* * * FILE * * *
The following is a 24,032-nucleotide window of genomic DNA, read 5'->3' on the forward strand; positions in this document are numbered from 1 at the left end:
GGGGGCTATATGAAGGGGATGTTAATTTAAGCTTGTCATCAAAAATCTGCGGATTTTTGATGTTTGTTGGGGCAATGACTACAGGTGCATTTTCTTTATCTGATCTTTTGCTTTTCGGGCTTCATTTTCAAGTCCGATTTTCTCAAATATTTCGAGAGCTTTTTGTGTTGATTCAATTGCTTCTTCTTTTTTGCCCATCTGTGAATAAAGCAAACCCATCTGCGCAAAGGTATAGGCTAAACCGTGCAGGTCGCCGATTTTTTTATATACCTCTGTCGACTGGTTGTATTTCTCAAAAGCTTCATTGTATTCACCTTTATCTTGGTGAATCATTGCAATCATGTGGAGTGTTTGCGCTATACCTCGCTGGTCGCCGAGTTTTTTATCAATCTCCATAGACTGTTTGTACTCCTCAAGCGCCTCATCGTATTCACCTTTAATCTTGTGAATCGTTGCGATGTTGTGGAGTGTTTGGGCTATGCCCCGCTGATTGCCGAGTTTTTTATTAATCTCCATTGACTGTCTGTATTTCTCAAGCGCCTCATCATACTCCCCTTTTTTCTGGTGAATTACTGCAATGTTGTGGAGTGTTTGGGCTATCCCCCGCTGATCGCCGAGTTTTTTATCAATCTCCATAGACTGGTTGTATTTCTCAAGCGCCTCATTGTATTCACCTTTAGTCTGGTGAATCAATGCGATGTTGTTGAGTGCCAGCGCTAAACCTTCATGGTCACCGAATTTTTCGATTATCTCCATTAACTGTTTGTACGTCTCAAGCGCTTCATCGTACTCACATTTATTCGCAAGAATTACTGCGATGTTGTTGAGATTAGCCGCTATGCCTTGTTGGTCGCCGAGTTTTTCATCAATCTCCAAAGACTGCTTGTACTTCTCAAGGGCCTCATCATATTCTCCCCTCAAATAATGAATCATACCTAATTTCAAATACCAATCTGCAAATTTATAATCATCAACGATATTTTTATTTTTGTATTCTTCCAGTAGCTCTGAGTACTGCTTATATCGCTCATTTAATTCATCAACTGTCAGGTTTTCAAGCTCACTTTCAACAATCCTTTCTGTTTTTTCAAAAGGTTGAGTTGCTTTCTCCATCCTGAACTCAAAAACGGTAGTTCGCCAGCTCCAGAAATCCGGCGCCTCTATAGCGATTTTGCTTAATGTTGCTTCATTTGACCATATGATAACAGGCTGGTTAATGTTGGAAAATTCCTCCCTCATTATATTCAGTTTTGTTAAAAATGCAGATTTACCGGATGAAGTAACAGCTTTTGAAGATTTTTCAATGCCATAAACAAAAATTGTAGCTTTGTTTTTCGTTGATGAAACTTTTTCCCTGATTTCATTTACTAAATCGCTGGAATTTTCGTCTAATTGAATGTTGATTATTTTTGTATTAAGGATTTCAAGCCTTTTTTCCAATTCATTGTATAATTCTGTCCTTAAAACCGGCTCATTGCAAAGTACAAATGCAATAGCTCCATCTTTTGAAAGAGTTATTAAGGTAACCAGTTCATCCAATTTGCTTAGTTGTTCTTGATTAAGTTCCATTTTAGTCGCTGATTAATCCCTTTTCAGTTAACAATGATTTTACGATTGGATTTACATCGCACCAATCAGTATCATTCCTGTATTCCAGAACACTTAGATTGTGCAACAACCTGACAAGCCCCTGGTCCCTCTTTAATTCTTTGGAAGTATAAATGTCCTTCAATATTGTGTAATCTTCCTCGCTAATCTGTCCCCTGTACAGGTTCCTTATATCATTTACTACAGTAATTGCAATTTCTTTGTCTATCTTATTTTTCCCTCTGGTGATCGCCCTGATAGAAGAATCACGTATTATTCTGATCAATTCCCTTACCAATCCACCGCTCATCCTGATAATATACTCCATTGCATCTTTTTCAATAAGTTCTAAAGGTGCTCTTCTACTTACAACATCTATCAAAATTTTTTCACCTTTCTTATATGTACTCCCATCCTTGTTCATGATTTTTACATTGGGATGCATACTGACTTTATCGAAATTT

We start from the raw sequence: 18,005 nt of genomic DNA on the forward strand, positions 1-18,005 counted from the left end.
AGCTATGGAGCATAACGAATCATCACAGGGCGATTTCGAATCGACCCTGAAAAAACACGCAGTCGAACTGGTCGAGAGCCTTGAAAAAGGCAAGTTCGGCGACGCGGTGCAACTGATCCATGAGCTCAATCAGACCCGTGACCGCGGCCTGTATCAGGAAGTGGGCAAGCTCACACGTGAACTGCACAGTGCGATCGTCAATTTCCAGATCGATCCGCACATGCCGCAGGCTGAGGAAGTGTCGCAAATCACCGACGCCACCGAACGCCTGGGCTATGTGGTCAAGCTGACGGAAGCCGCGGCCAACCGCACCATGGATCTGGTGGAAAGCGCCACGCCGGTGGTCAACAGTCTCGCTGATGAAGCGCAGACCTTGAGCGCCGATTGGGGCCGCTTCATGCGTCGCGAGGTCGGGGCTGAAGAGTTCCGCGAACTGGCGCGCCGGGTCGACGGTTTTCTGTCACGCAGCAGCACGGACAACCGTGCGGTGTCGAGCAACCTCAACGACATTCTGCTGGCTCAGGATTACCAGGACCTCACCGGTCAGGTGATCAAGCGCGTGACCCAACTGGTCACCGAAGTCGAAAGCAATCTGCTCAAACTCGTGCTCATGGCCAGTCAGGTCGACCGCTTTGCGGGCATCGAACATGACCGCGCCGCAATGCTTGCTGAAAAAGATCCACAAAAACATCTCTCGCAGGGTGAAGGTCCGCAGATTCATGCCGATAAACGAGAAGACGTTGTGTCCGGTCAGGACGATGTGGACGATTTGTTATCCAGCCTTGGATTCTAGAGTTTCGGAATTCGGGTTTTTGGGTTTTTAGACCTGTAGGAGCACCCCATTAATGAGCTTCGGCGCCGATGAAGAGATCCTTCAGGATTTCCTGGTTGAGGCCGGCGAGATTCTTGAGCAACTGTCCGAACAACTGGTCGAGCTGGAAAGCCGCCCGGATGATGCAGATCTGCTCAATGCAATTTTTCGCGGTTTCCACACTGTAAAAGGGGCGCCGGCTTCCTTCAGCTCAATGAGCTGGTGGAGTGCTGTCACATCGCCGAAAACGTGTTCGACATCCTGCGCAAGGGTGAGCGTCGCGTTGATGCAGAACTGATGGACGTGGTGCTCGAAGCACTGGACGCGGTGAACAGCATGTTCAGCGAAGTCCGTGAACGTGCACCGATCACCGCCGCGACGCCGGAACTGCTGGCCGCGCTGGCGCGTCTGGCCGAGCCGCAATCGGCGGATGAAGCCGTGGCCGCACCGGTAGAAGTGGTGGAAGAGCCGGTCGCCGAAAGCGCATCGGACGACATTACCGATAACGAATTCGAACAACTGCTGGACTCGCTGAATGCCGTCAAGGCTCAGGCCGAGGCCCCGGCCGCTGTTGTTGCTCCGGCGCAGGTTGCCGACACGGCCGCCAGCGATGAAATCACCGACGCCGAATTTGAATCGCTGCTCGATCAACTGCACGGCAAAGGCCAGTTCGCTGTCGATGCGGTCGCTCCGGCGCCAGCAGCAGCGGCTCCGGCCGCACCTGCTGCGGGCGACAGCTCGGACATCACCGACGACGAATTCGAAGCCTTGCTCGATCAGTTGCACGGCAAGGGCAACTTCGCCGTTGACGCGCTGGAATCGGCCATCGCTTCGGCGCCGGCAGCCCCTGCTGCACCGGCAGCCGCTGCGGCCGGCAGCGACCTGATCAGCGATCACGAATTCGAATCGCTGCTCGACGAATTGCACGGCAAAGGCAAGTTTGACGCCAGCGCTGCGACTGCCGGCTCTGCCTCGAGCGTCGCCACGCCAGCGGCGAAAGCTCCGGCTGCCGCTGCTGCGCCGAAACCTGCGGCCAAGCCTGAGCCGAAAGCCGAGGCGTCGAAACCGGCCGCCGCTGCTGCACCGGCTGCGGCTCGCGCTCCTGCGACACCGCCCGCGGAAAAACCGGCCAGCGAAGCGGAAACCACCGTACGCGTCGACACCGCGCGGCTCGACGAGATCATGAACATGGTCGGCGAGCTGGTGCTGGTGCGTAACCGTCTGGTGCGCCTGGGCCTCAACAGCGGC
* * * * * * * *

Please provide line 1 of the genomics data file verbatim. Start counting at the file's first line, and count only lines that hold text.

The following is a 24,032-nucleotide window of genomic DNA, read 5'->3' on the forward strand; positions in this document are numbered from 1 at the left end: